"[Meck] pieces together a fascinating tale of life after suffering head trauma as a young mother." – New York Review of Books
"I Forgot to Remember, which was written with the elegant assistance of a Pulitzer prize-winning journalist, is more than a memoir or report on the devastating effects of traumatic brain injury. It is a shocking story about betrayal and trust . . . astounding."– Maclean's
"Following a traumatic brain injury that erases every memory from her past, Su Meck takes us on her remarkable journey forward as she stitches her identity back together one thread at a time. A fascinating memoir about resilience, courage, and hope, I Forgot to Remember is not just a survivor's story. This is a hero's story."– Lisa Genova, New York Times bestselling author of Love Anthony.
One ordinary day, Su Meck lost her memory. This is the highly unusual story of how she remembered herself—and reconciled the person she was with the world around her. Her story will surprise and engage anyone who has wondered about the role that memory plays in all of our lives." – Alexandra Horowitz, author of the New York Times bestseller Inside of a Dog.
Remarkable . . . an arresting story about what it's like to live with amnesia."– The Hampshire Gazette.
"I Forgot to Remember is a brave and raw story about the damage and trials a head injury can inflict on an entire family. Su Meck's spellbinding tale of life, injury and then the arduous task of re-learning everything, even down to how to love again, reminds us all of the importance of living in the moment and the need to cherish the memories we own." – Lee Woodruff, co-author of the #1 bestseller In an Instant.
I Forgot to Remember links
Photo credit at top of article: Su Meck poses for a portrait at her family’s home in 2011 in Gaithersburg, MD the day before she graduated with an associate’s degree from Montgomery College, USA. Photo by Matt McClain/For The Washington Post via Getty Images
Other amnesia memoirs
In his introduction to the Vintage Book of Amnesia, editor and writer Jonathan Lethem says:
Real, diagnosable amnesia—people getting knocked on the head and forgetting their names—is mostly just a rumour in the world. It’s a rare condition, and usually a brief one. In books and movies, though, versions of amnesia lurk everywhere. - Jonathan Lethem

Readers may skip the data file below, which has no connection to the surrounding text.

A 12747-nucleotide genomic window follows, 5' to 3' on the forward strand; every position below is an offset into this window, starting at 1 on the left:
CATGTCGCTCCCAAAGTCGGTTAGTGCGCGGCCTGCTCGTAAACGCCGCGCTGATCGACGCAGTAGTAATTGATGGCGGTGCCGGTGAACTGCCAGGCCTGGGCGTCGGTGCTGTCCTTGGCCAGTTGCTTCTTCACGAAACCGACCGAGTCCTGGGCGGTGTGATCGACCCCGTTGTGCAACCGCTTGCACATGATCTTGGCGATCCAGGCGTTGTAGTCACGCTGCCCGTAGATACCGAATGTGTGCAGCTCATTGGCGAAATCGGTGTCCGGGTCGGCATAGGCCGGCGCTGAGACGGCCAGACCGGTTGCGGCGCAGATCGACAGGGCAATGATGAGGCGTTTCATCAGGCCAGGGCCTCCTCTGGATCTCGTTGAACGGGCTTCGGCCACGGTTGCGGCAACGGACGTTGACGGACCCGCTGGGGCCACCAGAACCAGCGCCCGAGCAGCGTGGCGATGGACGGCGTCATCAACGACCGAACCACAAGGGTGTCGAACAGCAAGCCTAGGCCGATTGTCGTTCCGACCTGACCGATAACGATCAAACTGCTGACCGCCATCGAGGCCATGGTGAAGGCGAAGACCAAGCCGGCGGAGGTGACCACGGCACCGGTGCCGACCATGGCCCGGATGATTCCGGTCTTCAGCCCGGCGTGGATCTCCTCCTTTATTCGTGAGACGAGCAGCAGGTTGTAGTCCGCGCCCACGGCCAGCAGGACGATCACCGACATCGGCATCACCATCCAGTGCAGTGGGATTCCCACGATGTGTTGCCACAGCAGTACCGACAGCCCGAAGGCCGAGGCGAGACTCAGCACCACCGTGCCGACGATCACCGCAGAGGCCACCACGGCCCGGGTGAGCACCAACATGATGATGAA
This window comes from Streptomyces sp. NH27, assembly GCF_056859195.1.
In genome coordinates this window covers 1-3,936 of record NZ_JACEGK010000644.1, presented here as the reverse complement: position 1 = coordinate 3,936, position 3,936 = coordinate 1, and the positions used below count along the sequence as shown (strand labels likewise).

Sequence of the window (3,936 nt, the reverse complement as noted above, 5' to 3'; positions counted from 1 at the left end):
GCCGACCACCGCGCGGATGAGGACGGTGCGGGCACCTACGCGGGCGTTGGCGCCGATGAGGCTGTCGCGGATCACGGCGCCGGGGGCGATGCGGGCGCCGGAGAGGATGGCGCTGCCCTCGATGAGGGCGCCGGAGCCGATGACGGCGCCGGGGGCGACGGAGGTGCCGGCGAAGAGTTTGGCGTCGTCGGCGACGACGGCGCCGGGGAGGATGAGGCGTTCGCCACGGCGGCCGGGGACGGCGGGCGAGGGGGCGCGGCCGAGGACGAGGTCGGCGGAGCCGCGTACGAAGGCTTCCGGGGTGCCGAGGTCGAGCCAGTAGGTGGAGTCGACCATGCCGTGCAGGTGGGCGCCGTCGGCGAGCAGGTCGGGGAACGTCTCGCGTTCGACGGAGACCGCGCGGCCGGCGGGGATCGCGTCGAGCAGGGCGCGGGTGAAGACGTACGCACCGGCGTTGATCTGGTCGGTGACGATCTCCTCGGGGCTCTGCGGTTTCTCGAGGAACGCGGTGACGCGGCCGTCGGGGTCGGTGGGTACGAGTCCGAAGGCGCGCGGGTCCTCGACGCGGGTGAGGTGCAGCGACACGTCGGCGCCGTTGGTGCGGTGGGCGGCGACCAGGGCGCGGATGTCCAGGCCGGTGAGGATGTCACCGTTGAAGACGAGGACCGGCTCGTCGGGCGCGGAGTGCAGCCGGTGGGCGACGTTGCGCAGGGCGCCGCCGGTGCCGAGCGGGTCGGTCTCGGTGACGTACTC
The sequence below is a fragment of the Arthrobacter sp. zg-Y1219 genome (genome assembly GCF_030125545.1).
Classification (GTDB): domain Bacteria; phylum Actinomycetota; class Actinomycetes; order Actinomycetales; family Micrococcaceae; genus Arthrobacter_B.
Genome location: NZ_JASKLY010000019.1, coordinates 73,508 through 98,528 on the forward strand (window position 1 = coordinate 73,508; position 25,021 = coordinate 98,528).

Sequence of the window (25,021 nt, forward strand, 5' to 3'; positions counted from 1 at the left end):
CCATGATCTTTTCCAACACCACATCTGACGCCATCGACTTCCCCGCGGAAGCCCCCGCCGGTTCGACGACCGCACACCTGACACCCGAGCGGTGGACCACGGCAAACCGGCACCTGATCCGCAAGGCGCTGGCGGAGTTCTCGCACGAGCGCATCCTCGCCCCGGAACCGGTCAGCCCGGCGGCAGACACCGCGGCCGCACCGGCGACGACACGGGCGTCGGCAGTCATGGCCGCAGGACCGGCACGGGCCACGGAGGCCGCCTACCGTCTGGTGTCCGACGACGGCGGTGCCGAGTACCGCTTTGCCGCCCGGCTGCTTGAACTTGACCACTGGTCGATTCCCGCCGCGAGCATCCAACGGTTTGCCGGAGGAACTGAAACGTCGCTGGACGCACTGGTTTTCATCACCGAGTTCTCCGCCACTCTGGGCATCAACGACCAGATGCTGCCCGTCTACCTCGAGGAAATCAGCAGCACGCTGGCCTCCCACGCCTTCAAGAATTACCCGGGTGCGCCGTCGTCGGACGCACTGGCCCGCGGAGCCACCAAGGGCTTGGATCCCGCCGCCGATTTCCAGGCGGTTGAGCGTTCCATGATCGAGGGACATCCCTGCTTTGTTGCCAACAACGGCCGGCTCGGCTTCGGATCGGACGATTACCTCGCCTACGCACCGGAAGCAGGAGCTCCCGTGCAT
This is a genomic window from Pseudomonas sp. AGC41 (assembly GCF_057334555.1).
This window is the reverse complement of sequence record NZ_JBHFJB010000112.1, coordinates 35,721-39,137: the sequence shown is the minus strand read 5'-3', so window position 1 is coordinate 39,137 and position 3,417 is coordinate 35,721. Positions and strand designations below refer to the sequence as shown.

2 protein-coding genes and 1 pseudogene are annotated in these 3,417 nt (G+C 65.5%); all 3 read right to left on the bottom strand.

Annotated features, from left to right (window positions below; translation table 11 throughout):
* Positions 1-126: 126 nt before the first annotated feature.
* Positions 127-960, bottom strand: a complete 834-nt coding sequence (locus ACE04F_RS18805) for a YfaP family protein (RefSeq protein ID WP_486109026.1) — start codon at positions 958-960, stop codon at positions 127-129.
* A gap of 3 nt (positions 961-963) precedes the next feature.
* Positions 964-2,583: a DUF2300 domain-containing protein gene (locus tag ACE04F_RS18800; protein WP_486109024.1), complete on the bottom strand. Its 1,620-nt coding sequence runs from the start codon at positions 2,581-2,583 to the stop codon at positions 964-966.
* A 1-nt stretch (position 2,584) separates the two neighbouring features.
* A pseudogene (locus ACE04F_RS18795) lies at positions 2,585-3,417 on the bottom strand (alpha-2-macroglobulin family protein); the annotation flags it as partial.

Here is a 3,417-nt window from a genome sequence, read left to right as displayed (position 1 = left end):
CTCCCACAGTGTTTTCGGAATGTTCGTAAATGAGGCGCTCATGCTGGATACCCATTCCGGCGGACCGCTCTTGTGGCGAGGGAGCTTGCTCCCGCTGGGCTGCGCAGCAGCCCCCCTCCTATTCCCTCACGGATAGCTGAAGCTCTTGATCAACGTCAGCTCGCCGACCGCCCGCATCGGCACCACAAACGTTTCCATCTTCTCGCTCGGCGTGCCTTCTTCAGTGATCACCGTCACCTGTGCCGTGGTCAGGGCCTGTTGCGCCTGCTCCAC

Nevertheless, various people who have had prolonged cases of amnesia have recovered enough to tell their stories, sometimes with the help of professional writers, sometimes on their own.
The Answer To The Riddle Is Me
David MacLean (2014)
“I was standing when I came to. Not lying down. And it wasn’t a gradual waking process. It was darkness darkness darkness, then snap. Me. Now awake.
It was hot. My thin shirt clung to my back and shoulders, and my underwear was bunched into a sweaty wad. The heat left the ground in wavy lines, and the air was tinged blue with diesel exhaust. A woman in a burqa pushed past me. A small man in a ragged red vest ducked around me. He was hunched under the massive steel trunk on his back; the corner of the trunk nicked my shoulder as he maneuvered by. I was in the center of a crowd, half surging for the train, half surging for the exits. I stood still. I had no idea who I was. This fact didn’t panic me at first. I didn’t know enough to panic.
In front of me was a train….” – David Stuart MacLean
I Woke Up In The Future
Naomi Jacobs (2015)
“Everything from fear to joy to seeing this child that I didn’t have any memory of giving birth to but knew undoubtedly that he was mine because he looked so much like me. [And] the terror of having responsibility for this small child. For the first 24 hours I was just in complete shock, and I was convinced that I was going to fall asleep that night again and wake back up in 1992. It wasn’t real to me, what was happening.”– Naomi Jacobs
*This book’s title is Forgotten Girl in the UK, and I Woke up in the Future in Australia/NZ
All That I Forgot
Anne Howell (2022)
“Daughter. Daughter. Daughter. How could my
mind be so empty of the story behind her existence? I kept on looking at her, trying to accept the fact of her. Daughter, are you truly mine to keep? I didn’t know the first thing about owning and maintaining a daughter. Attempting to remember knowing both father and daughter, I scoured my mind for the smallest hint of
prior knowledge associated with them but came up with nothing.” – Anne Howell